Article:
No, you will not see my pseudonymous face or hear my pseudonymous voice on Pervert Justice today. However, my knowledge of biology, greatly enhanced by reading PZ Myers and articles linked by PZ Myers over the last 8ish years, led me to geek-rage on a paragraph in a story that would not have caused any negative reaction in the Crip Dyke of 10 years ago.
The paragraph in question comes from an article on the pop-sci site New Atlas which describes recent evolutionary changes in insular populations of geckos:
Before the dam was built, the geckos in the area had lived mostly off termites, with larger lizard species eating the bigger bugs and leaving the smaller ones to G. amarali. But it turns out that flooding the valley had wiped out those larger lizards, and with less inter-species competition for food, G. amarali adapted to fill the niche they left behind. The geckos grew larger mouths and heads to help them chow down on the newfound bounty of bigger termites.
Well, no. There was no gecko who grew a bigger mouth just to chomp down bigger prey. Ironically, the next paragraph actually does get it right, but too late to prevent my ire at the use of language that is (deliberately?) misunderstood by so many creationists:
It’s a great “Petri dish” example of natural selection at work. Essentially, those G[ymnodactylus] amarali with bigger heads had access to more food, leading to them being more successful at survival and reproduction. Over time, the big-head genes were passed down to later generations in higher numbers, until it became a common characteristic of the island-dwelling geckos.
There was no single gecko that “grew a bigger head”. All the geckos grew exactly the heads that they were going to grow, given sufficient nutrition for healthy growth. What changed was how commonly child-geckos had the big-head genes as a percentage of the entire gecko population on the islands in question. Put simply, big-head geckos had more available food, and thus had more progeny. This is likely down (at least in large part) to two effects, the first is fewer big-head geckos dying for lack of prey before the end of their fertile years/months. The second is that biological cycles that are necessary precursors to reproduction are sometimes delayed or do not occur at all if an organism is not taking in enough energy (or doesn’t have enough stored fats/nutrition). If you have fewer food resources, you’re simply more likely to have that occur.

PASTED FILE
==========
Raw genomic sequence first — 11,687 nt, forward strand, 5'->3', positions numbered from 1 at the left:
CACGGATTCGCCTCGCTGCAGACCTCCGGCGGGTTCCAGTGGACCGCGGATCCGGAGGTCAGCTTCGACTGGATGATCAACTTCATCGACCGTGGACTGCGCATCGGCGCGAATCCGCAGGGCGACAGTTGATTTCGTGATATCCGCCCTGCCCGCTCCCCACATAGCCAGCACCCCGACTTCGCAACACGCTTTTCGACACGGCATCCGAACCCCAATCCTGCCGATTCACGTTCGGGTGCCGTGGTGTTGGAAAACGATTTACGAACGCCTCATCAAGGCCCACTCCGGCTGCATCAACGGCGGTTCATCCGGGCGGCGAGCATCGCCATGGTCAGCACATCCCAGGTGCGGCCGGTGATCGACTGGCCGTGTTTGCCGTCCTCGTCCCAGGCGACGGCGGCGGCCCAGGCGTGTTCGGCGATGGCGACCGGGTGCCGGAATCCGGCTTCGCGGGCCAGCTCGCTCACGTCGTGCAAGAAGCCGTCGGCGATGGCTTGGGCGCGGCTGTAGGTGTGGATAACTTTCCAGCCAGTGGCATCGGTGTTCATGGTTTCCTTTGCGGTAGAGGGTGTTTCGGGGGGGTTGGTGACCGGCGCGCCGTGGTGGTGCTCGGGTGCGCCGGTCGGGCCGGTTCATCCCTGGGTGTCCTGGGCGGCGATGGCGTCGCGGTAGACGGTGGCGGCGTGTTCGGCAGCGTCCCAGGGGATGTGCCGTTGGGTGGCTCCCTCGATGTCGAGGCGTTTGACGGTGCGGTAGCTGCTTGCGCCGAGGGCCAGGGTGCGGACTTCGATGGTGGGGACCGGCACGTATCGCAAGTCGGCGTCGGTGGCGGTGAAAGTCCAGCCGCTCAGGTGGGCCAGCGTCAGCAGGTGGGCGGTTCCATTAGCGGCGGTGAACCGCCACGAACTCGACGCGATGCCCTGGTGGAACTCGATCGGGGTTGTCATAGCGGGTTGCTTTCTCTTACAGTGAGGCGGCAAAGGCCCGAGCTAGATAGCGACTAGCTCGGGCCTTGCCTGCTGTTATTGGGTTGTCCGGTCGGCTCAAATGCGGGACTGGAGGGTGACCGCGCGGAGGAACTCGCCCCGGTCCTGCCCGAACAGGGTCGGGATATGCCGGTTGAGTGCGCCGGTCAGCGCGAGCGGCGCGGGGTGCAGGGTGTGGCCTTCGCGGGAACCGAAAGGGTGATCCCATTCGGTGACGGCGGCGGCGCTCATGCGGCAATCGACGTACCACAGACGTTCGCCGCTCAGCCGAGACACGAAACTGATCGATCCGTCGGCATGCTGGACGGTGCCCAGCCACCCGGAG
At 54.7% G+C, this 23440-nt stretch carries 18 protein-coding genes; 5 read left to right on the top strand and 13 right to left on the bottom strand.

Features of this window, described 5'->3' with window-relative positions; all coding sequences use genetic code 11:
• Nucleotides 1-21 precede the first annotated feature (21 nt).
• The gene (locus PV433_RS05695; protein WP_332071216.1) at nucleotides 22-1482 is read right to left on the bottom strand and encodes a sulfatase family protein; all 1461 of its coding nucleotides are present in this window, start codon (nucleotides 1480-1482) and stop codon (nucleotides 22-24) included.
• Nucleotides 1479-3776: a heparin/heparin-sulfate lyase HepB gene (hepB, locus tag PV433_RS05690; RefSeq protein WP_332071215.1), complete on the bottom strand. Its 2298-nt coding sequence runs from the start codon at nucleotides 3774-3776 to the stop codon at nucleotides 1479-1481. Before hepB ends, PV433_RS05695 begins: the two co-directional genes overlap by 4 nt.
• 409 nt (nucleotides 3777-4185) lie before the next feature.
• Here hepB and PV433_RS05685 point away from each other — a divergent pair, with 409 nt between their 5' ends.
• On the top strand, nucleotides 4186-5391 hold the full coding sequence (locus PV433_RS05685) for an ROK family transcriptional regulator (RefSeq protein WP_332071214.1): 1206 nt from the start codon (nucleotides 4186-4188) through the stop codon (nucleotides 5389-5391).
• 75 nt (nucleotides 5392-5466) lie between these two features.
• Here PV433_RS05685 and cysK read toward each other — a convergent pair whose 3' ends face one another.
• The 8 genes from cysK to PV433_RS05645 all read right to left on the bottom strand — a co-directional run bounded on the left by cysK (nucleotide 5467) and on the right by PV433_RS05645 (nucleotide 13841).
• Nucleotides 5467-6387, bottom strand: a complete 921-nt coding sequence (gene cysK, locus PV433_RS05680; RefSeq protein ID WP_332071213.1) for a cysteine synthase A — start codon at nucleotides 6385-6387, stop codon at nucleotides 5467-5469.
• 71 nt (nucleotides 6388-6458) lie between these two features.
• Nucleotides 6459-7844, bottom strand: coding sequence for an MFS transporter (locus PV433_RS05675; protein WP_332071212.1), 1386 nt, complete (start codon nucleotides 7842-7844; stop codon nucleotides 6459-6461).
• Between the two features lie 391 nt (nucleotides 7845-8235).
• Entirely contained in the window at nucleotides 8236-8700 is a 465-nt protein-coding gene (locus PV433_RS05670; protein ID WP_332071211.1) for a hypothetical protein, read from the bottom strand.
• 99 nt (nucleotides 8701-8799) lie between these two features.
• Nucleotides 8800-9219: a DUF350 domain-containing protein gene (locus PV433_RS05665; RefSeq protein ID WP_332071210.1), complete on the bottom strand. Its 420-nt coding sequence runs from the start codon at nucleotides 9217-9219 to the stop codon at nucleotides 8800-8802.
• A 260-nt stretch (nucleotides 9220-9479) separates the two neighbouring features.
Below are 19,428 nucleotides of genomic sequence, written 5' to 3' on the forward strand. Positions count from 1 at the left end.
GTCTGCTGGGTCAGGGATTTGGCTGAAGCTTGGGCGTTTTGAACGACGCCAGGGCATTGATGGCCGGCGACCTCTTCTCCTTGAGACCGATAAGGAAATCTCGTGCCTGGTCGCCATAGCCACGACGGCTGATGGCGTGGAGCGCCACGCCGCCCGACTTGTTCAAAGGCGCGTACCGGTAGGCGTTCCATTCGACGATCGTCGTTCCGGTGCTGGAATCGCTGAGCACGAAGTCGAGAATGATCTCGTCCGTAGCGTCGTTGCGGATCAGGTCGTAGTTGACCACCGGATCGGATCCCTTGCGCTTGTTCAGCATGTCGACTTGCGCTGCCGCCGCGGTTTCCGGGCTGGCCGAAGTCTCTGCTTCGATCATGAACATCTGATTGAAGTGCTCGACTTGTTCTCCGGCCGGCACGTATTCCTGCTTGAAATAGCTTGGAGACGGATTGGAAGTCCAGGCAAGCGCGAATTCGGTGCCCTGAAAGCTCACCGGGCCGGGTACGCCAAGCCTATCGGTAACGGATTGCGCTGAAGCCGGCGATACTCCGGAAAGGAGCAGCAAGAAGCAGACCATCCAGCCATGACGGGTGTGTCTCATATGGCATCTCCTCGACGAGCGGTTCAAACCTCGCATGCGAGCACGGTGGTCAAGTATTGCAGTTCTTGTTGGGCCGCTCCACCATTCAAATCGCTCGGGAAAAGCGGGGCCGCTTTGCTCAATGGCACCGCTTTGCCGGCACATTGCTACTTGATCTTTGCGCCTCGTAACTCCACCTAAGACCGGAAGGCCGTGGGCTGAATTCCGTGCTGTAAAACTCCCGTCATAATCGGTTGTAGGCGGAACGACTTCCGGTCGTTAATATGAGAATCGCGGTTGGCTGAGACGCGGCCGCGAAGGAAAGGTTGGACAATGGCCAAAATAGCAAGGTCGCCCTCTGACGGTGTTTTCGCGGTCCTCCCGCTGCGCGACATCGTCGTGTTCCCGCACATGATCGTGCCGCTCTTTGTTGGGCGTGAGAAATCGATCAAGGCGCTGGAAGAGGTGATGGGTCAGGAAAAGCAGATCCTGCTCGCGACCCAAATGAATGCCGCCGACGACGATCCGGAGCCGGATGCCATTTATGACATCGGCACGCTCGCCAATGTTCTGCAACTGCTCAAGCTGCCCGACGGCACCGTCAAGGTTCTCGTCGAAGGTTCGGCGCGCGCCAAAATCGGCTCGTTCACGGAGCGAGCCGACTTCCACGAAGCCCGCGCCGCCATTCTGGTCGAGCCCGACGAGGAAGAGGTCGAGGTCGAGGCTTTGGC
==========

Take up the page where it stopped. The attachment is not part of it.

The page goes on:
I don’t know anything about geckos in particular, of course. IANAB. But mechanisms that generate effects delaying or skipping reproductively necessary cycles are present in organisms as distantly related as cephalopods and mammals, so I have no trouble believing that they are present in fellow tetrapods and likely played a role in this change in prevalence of big heads in Brazilian geckos.
As a last note, it’s interesting to see how population separation occurred in these animals. Unlike other separations that might occur when a river changes course, sea levels rise, local ground subsides allowing water in, or upon other natural changes, these separations were a direct result of human activity. The Serra da Mesa Dam in central Brazil stops up the flow of the Rio Tocantins, thereby creating the largest artificial lake in at least Brazil, and I think (though I may be wrong) in South America. Like many large dams, it is located in hilly terrain so as to use the naturally high contours of the surrounding geography to do most of the work containing the waters of the reservoir. However, in the US many dams are built near the edge of a plateau, with few islands resulting. In the central area of Brazil where Serra da Mesa is located, however, the topology is more complex, and filling the lake volume behind the dam resulted in a number of hills becoming major islands sufficient to support a small, independent ecosystem. Apparently the (larger) lizards that formerly ate the larger insect prey on those hills had a lifestyle that required regular movement between areas and became locally extinct after the hills were isolated by new water levels.
The whole situation is quite interesting for what it reveals about human effects on environments, ecosystems, food webs, populations, and, ultimately, individual animals. Humans in Brazil didn’t set out to help some geckos have more children than others. They didn’t set out to increase the head-size-to-body-size ratio of local gecko populations. Yet the evidence is clear that this effect on the frequency of bigger heads in gecko populations is directly attributable to the creation of the Serra da Mesa reservoir.